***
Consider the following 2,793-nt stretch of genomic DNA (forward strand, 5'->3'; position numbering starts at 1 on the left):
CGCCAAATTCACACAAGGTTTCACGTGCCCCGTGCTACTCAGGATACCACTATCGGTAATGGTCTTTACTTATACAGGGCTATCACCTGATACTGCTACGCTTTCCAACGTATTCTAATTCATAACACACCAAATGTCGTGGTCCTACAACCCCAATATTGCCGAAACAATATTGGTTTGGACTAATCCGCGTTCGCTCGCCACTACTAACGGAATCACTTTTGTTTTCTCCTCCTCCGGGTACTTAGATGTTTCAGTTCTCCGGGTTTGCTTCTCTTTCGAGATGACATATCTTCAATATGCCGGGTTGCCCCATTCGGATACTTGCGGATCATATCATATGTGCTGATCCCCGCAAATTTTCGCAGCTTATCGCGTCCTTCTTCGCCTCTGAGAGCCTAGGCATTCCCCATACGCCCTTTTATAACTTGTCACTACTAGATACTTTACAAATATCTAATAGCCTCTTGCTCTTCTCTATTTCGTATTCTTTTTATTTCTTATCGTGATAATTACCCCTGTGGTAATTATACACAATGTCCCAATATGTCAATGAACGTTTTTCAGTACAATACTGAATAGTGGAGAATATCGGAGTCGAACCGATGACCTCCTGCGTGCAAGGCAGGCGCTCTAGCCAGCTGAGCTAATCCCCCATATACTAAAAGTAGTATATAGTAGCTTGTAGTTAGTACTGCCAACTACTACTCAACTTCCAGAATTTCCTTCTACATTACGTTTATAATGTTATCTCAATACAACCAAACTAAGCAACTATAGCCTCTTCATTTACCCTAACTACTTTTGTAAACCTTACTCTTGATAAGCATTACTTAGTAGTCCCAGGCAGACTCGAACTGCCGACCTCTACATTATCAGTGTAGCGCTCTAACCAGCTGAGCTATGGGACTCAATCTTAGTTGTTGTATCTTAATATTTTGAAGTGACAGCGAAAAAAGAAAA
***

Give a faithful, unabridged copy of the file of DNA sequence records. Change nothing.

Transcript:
Consider the following 2,793-nt stretch of genomic DNA (forward strand, 5'->3'; position numbering starts at 1 on the left):
CGCCAAATTCACACAAGGTTTCACGTGCCCCGTGCTACTCAGGATACCACTATCGGTAATGGTCTTTACTTATACAGGGCTATCACCTGATACTGCTACGCTTTCCAACGTATTCTAATTCATAACACACCAAATGTCGTGGTCCTACAACCCCAATATTGCCGAAACAATATTGGTTTGGACTAATCCGCGTTCGCTCGCCACTACTAACGGAATCACTTTTGTTTTCTCCTCCTCCGGGTACTTAGATGTTTCAGTTCTCCGGGTTTGCTTCTCTTTCGAGATGACATATCTTCAATATGCCGGGTTGCCCCATTCGGATACTTGCGGATCATATCATATGTGCTGATCCCCGCAAATTTTCGCAGCTTATCGCGTCCTTCTTCGCCTCTGAGAGCCTAGGCATTCCCCATACGCCCTTTTATAACTTGTCACTACTAGATACTTTACAAATATCTAATAGCCTCTTGCTCTTCTCTATTTCGTATTCTTTTTATTTCTTATCGTGATAATTACCCCTGTGGTAATTATACACAATGTCCCAATATGTCAATGAACGTTTTTCAGTACAATACTGAATAGTGGAGAATATCGGAGTCGAACCGATGACCTCCTGCGTGCAAGGCAGGCGCTCTAGCCAGCTGAGCTAATCCCCCATATACTAAAAGTAGTATATAGTAGCTTGTAGTTAGTACTGCCAACTACTACTCAACTTCCAGAATTTCCTTCTACATTACGTTTATAATGTTATCTCAATACAACCAAACTAAGCAACTATAGCCTCTTCATTTACCCTAACTACTTTTGTAAACCTTACTCTTGATAAGCATTACTTAGTAGTCCCAGGCAGACTCGAACTGCCGACCTCTACATTATCAGTGTAGCGCTCTAACCAGCTGAGCTATGGGACTCAATCTTAGTTGTTGTATCTTAATATTTTGAAGTGACAGCGAAAAAAGAAAA